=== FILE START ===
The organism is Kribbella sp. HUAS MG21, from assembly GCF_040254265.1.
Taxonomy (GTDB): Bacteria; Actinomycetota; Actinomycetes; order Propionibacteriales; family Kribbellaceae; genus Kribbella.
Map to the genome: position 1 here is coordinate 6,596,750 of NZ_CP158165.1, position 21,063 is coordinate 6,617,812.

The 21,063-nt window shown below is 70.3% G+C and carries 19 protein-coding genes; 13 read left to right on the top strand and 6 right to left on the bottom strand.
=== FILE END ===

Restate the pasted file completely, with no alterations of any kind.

The organism is Kribbella sp. HUAS MG21, from assembly GCF_040254265.1.
Taxonomy (GTDB): Bacteria; Actinomycetota; Actinomycetes; order Propionibacteriales; family Kribbellaceae; genus Kribbella.
Map to the genome: position 1 here is coordinate 6,596,750 of NZ_CP158165.1, position 21,063 is coordinate 6,617,812.

The 21,063-nt window shown below is 70.3% G+C and carries 19 protein-coding genes; 13 read left to right on the top strand and 6 right to left on the bottom strand.